Reading about the Greek debt crisis this morning, I think it’s high time to resurrect the once-ubiquitous “cliff” metaphor from the U.S. budget negotiations.
The faceoff between Greece and its creditors continues to intensify and is now worse than the confrontation between Republicans and Democrats ever was. There are very real and substantial divides between the two sides, and the parties involved are running out of room to agree to disagree.
Greece may not be right at the edge of the cliff—a temporary agreement buying another month or so remains possible, even likely—but it’s not that far away. News that the IMF recalled its negotiators suggests that at least one major party has essentially given up. Quotes from European negotiators suggest that they, too, have more or less thrown in the towel.
In thinking about a post-default environment, there are two periods we need to consider: the immediate aftermath, which would be painful and messy, and the longer-term effects, which could be even messier but likely not as painful.
Economic vs. political issues
The real questions here are not economic but political. This, in fact, is the core of the problem—economically, Greece simply can’t pay its debts, so it needs to write them down, but its creditors can’t allow this, for internal political reasons.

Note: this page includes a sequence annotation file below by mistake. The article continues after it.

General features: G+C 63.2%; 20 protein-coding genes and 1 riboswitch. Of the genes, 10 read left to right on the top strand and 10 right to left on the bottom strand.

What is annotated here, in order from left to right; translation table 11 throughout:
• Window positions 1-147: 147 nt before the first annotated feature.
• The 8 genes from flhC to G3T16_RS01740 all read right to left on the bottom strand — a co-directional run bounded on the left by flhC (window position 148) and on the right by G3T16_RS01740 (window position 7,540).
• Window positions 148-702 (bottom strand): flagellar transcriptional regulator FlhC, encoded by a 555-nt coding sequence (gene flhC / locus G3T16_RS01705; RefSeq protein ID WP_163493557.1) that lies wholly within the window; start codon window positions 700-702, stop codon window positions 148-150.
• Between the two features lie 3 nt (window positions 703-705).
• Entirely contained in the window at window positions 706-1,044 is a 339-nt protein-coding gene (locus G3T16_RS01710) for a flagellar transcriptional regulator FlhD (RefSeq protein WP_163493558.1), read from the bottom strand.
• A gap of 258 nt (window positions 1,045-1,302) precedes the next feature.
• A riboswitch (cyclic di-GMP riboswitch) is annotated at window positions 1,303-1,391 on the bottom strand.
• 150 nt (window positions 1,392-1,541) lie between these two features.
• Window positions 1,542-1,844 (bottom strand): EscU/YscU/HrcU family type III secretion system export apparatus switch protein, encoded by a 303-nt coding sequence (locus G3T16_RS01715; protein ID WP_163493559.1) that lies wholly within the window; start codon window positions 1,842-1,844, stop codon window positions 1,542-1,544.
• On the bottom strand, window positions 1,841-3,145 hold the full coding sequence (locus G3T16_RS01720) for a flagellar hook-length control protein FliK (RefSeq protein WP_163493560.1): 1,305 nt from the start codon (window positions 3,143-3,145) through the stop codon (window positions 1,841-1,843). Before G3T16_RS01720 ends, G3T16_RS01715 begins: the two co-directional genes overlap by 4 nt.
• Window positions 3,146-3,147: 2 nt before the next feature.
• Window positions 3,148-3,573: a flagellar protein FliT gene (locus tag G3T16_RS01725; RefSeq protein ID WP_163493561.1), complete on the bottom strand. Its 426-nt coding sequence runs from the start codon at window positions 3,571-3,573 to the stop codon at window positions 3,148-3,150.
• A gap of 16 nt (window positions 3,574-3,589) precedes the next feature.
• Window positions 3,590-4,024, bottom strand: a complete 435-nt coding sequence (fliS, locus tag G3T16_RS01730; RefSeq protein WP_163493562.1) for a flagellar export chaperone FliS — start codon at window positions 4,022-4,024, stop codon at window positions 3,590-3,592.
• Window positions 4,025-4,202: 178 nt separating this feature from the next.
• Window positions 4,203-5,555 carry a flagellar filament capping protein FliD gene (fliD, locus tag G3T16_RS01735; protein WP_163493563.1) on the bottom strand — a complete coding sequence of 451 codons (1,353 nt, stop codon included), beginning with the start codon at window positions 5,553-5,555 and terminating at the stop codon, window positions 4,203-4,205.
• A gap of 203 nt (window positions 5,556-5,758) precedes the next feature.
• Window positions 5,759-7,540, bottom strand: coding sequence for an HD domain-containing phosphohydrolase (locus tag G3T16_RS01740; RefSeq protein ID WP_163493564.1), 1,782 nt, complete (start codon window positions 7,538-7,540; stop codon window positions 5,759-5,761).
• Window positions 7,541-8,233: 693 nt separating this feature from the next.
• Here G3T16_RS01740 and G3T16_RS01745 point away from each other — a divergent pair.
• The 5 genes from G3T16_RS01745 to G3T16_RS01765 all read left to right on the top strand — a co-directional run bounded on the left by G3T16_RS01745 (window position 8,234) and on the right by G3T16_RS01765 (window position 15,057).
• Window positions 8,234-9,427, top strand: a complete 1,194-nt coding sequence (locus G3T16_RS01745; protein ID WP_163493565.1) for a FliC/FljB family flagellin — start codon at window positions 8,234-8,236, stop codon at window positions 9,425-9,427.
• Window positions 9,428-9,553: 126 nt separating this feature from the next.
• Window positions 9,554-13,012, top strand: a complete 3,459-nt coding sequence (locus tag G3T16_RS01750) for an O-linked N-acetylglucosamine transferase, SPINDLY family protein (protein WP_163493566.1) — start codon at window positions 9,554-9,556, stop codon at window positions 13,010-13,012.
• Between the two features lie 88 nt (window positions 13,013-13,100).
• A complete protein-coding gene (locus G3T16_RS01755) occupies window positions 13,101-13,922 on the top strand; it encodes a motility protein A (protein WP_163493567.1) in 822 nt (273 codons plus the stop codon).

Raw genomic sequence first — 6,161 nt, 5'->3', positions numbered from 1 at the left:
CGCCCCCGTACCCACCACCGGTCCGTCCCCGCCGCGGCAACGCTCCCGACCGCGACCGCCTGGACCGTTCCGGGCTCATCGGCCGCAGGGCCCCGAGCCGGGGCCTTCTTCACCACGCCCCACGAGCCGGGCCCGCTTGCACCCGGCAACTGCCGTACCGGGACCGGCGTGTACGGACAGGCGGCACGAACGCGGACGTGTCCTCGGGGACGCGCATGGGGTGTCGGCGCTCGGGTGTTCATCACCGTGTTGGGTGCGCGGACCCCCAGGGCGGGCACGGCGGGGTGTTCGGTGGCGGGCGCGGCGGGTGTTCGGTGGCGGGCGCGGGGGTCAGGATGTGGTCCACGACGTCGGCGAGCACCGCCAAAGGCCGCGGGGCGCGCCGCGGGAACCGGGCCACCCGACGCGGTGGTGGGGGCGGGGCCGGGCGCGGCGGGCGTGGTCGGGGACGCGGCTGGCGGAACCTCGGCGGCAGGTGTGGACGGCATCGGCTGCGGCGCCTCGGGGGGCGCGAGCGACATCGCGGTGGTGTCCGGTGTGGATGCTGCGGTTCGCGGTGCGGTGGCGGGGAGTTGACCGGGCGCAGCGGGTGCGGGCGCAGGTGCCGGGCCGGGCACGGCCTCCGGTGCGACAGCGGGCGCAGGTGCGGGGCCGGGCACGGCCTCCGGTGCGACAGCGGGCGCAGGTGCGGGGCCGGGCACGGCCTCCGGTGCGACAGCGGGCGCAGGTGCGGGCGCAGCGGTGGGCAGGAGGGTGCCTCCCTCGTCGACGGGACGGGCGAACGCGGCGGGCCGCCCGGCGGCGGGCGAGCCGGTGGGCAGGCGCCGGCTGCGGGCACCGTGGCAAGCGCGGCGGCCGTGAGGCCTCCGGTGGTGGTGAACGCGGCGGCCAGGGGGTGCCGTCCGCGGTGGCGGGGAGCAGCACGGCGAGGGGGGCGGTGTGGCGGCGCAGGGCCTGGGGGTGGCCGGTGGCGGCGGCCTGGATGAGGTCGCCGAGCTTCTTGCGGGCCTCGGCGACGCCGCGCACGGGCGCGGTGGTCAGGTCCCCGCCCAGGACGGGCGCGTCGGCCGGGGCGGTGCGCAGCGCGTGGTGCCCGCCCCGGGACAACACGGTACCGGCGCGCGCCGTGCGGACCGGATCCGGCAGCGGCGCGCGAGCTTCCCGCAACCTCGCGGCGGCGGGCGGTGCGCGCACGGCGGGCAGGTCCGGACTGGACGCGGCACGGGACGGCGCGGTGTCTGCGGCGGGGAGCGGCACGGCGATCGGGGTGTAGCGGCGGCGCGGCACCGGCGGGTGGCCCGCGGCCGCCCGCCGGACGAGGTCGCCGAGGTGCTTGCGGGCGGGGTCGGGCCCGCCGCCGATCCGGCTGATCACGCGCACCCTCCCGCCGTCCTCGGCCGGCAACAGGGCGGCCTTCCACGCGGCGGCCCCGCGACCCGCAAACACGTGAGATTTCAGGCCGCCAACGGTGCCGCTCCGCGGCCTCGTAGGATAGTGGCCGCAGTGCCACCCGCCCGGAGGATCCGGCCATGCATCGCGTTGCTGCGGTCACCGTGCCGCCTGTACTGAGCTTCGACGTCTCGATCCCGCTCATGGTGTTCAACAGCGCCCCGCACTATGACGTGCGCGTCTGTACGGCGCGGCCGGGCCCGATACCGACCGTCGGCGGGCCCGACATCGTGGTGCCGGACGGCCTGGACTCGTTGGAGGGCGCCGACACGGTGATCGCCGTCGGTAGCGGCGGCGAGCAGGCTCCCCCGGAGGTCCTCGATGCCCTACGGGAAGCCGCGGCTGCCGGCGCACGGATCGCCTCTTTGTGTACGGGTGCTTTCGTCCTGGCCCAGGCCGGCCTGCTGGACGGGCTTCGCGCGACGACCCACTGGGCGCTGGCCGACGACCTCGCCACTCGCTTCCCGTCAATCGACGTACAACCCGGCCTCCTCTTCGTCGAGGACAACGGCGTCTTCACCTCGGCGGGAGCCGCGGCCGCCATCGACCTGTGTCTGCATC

On the positive side, a default would mean that Greece might be able to reduce its debt to a supportable level, allowing it to resume growth. It would still face the same competitive problems it always has, but it would at least be able to work them out without the prospect of an immediate crisis. A default would go a long way toward solving the economic problem Greece faces.
At the same time, though, it would create enormous political problems.
Of greatest concern, if Greece defaults on its debt, will it be forced to leave the eurozone? There is reportedly no provision for expelling a country from the zone—it was meant to be irreversible—so Greece may, in theory, remain even if it does default. Polls show that the Greeks want to stay (as indeed they should), so the question will be whether Syriza leaves in a fit of pique, or whether Germany tries to drive Greece out.
Short-term consequences and beyond
So, what can we expect if Greece defaults on its debt?
- Short-term, a Greek default would be disruptive and painful. We’ve recently seen the effects in stock markets, which have bounced and dropped with each rumor. There are very real systemic risks, which I hope will be contained.
- Medium-term, the issues will be political and much more consequential. If Greece were to leave or be forced out of the eurozone (or, even worse, the European Union), the world would change significantly, especially for Europeans.
Let’s put this in perspective: Countries can and do default on their debt. Greece has been doing it for hundreds of years. Economically, this is neither new nor a big deal. The politics is the problem, and that just comes down to talking. As with the U.S. fiscal cliff, the problems are big but eminently solvable, and disaster is not guaranteed.In any event, here in the U.S., we are well positioned to ride out the storm. There will be turbulence, and the stock market is already reacting. Expect to see apocalyptic headlines—“Dogs and cats living together!” to steal a line from Ghostbusters—just as we did with the U.S. fiscal cliff. As then, though, the U.S. should get through this crisis just fine.